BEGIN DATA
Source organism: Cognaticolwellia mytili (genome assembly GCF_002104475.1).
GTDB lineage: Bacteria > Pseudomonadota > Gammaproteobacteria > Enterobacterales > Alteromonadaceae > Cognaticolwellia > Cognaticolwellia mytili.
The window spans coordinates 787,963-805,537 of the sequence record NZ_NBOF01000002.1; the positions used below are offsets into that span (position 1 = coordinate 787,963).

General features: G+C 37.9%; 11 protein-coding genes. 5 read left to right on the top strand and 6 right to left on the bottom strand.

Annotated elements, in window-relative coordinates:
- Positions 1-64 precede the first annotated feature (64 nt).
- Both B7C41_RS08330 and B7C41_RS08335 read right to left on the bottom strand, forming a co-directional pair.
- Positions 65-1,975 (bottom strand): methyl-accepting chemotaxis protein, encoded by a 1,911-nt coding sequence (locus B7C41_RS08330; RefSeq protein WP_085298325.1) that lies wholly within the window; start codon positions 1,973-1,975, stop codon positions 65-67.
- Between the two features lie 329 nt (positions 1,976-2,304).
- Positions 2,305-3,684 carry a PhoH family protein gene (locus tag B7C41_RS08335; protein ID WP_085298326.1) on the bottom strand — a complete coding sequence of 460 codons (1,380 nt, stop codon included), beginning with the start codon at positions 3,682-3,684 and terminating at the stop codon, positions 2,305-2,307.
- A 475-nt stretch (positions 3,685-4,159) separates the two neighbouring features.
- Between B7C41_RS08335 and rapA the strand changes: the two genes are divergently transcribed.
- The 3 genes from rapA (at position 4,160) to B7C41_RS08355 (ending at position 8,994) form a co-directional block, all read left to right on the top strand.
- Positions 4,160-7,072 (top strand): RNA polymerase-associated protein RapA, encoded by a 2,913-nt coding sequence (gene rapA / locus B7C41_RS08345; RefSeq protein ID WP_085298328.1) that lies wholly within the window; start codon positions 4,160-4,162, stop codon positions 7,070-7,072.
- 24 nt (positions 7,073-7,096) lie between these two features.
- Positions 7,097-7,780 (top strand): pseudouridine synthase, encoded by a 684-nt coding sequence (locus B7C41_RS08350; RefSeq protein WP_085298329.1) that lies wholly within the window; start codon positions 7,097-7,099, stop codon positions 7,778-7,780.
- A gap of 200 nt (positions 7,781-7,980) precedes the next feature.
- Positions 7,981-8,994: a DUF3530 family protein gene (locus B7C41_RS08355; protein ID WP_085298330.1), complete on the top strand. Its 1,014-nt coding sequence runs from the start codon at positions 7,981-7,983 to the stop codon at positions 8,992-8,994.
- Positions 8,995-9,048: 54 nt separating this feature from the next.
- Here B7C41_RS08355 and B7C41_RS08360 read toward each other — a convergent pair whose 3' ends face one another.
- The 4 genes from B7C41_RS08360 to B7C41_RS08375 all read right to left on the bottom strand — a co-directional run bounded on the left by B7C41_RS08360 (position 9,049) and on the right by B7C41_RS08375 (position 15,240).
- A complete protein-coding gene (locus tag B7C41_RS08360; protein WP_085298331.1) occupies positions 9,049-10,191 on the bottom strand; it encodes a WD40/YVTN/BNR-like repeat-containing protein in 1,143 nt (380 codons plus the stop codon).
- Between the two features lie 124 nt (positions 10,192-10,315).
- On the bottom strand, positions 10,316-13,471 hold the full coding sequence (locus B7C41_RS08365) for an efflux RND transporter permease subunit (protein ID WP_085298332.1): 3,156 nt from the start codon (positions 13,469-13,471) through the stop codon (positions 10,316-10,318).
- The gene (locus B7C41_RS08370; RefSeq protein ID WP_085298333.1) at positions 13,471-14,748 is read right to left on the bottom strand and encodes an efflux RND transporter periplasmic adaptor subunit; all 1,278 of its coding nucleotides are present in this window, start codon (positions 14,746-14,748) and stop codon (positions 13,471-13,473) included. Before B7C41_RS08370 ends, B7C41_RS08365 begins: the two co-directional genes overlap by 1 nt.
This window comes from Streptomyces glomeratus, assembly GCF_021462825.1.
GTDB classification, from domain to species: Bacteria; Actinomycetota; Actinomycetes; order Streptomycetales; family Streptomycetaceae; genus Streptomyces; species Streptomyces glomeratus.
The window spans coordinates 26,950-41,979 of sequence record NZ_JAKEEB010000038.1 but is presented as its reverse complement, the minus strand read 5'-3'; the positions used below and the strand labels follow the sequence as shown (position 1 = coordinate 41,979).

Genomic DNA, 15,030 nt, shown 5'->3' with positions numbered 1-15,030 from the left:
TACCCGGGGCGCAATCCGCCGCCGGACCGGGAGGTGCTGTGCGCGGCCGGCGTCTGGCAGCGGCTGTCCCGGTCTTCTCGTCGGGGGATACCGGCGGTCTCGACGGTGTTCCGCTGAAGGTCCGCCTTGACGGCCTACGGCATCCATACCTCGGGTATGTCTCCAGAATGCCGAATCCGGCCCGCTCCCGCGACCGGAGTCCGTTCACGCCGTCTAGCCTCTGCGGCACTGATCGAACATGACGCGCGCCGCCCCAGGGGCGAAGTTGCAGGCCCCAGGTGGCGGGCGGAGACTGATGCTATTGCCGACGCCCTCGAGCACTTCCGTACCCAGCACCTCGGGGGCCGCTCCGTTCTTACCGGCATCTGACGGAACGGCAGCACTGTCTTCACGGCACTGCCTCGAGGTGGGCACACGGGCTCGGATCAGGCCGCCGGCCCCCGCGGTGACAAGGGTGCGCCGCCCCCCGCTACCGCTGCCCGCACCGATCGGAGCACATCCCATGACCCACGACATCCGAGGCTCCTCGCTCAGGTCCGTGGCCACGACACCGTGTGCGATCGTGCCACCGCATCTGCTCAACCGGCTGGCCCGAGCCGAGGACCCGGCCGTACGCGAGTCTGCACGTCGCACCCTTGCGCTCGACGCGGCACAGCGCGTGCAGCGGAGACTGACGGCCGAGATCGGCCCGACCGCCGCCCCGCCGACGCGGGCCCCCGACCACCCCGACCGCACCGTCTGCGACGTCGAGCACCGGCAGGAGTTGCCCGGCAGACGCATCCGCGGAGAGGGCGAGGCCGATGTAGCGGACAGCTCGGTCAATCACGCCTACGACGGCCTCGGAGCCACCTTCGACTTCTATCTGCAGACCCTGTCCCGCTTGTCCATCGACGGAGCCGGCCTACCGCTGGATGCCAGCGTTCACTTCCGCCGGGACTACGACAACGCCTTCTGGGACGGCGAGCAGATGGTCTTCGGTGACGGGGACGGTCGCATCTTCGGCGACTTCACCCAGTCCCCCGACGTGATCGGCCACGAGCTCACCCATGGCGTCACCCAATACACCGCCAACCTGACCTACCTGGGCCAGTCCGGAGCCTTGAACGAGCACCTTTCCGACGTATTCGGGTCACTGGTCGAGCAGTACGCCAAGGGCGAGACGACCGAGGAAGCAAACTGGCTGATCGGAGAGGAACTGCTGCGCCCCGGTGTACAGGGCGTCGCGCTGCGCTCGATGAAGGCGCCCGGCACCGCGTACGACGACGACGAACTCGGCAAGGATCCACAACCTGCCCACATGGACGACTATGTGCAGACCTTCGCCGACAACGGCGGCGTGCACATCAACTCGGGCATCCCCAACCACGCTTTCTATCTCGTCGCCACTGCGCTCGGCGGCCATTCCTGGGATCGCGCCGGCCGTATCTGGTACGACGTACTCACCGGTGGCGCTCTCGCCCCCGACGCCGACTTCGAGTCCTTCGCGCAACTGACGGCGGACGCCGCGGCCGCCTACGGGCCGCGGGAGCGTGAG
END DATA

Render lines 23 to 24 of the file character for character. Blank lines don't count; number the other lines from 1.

- Between the two features lie 124 nt (positions 10,192-10,315).
- On the bottom strand, positions 10,316-13,471 hold the full coding sequence (locus B7C41_RS08365) for an efflux RND transporter permease subunit (protein ID WP_085298332.1): 3,156 nt from the start codon (positions 13,469-13,471) through the stop codon (positions 10,316-10,318).